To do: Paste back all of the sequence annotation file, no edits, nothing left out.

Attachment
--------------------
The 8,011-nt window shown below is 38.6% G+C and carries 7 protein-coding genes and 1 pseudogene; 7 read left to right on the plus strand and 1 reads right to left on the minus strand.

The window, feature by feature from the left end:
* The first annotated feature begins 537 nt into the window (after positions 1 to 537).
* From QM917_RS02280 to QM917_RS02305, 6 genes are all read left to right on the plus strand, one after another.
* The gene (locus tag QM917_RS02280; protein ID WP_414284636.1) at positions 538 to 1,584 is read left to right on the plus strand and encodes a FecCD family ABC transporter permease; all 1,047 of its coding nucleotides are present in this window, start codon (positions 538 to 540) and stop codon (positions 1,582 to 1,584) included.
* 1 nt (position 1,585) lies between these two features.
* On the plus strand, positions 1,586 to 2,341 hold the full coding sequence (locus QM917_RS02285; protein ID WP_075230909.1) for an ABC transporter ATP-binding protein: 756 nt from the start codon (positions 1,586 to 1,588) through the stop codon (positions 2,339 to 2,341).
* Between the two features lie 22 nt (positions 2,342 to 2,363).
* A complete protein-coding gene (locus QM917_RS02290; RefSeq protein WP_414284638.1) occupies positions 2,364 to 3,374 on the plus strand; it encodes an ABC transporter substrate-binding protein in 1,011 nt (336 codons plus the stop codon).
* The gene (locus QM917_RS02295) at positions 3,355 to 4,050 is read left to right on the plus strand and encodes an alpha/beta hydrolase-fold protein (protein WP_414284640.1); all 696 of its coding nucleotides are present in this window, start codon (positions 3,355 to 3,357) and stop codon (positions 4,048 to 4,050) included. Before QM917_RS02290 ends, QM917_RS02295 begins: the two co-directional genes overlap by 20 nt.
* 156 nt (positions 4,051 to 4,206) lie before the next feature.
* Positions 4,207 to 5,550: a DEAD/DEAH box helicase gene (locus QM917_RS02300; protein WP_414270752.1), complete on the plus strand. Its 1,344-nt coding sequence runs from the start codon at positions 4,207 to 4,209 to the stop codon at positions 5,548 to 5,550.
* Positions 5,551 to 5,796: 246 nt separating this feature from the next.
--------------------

The 8,011-nt window shown below is 38.6% G+C and carries 7 protein-coding genes and 1 pseudogene; 7 read left to right on the plus strand and 1 reads right to left on the minus strand.

The window, feature by feature from the left end:
* The first annotated feature begins 537 nt into the window (after positions 1 to 537).
* From QM917_RS02280 to QM917_RS02305, 6 genes are all read left to right on the plus strand, one after another.
* The gene (locus tag QM917_RS02280; protein ID WP_414284636.1) at positions 538 to 1,584 is read left to right on the plus strand and encodes a FecCD family ABC transporter permease; all 1,047 of its coding nucleotides are present in this window, start codon (positions 538 to 540) and stop codon (positions 1,582 to 1,584) included.
* 1 nt (position 1,585) lies between these two features.
* On the plus strand, positions 1,586 to 2,341 hold the full coding sequence (locus QM917_RS02285; protein ID WP_075230909.1) for an ABC transporter ATP-binding protein: 756 nt from the start codon (positions 1,586 to 1,588) through the stop codon (positions 2,339 to 2,341).
* Between the two features lie 22 nt (positions 2,342 to 2,363).
* A complete protein-coding gene (locus QM917_RS02290; RefSeq protein WP_414284638.1) occupies positions 2,364 to 3,374 on the plus strand; it encodes an ABC transporter substrate-binding protein in 1,011 nt (336 codons plus the stop codon).
* The gene (locus QM917_RS02295) at positions 3,355 to 4,050 is read left to right on the plus strand and encodes an alpha/beta hydrolase-fold protein (protein WP_414284640.1); all 696 of its coding nucleotides are present in this window, start codon (positions 3,355 to 3,357) and stop codon (positions 4,048 to 4,050) included. Before QM917_RS02290 ends, QM917_RS02295 begins: the two co-directional genes overlap by 20 nt.
* 156 nt (positions 4,051 to 4,206) lie before the next feature.
* Positions 4,207 to 5,550: a DEAD/DEAH box helicase gene (locus QM917_RS02300; protein WP_414270752.1), complete on the plus strand. Its 1,344-nt coding sequence runs from the start codon at positions 4,207 to 4,209 to the stop codon at positions 5,548 to 5,550.
* Positions 5,551 to 5,796: 246 nt separating this feature from the next.